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How does Congress make laws? (continued)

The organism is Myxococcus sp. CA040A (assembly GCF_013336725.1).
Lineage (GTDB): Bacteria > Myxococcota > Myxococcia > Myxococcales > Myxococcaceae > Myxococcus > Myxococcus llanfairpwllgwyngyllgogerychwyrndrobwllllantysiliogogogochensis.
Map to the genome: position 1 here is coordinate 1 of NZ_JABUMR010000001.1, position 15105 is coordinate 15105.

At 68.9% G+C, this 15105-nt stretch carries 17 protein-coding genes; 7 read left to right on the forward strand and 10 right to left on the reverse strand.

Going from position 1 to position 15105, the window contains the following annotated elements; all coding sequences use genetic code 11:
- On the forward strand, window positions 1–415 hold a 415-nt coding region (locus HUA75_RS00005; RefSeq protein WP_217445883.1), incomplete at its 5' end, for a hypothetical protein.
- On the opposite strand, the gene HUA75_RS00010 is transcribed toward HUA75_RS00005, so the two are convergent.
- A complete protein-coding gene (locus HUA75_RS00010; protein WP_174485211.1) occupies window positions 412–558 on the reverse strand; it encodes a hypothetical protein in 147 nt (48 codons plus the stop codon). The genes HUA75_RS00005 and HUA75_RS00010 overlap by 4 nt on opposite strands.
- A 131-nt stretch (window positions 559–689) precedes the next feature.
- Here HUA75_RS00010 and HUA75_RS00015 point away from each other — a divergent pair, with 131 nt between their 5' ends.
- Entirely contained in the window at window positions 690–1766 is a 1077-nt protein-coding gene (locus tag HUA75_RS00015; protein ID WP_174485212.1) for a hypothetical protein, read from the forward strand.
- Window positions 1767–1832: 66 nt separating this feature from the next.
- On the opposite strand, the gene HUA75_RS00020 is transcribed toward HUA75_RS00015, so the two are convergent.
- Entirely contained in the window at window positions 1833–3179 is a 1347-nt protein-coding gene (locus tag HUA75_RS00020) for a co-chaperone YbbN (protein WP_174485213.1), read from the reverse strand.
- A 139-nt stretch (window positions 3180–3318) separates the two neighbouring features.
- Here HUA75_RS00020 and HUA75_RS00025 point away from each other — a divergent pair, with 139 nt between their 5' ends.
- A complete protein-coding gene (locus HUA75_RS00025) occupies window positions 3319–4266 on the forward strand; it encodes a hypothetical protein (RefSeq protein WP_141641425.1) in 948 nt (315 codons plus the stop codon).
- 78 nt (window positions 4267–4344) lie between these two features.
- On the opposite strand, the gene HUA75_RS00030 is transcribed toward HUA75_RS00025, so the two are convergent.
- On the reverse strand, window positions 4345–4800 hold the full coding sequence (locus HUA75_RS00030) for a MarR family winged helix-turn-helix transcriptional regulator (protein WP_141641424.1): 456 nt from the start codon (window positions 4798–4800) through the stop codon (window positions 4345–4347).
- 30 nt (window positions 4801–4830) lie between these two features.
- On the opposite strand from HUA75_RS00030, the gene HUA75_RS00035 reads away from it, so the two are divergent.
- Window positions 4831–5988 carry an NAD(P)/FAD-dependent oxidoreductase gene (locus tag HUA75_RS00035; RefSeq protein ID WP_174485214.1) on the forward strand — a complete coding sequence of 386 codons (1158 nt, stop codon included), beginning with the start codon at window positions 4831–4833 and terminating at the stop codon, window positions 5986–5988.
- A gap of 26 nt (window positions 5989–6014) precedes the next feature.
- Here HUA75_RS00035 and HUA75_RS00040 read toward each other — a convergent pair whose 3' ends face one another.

After a Member introduces a bill and it is given a number (for example, HR 238), it must survive two basic stages to be approved by the House of Representatives. The first takes place when the Speaker of the House refers the bill to the committee that works on that issue. The committee refers the bill to one of its subcommittees, which researches the bill and holds hearings on it. Subcommittee hearings provide opportunities for those on both sides of the issue to voice their opinions. If the subcommittee votes in favor of the bill, the full committee votes and either rejects the bill or sends it to the House floor. Most bills never make it past this stage. The second stage takes place with all members of the House, on the House floor. There, the bill is debated and members offer changes, or amendments. Finally, the full House votes on the bill.

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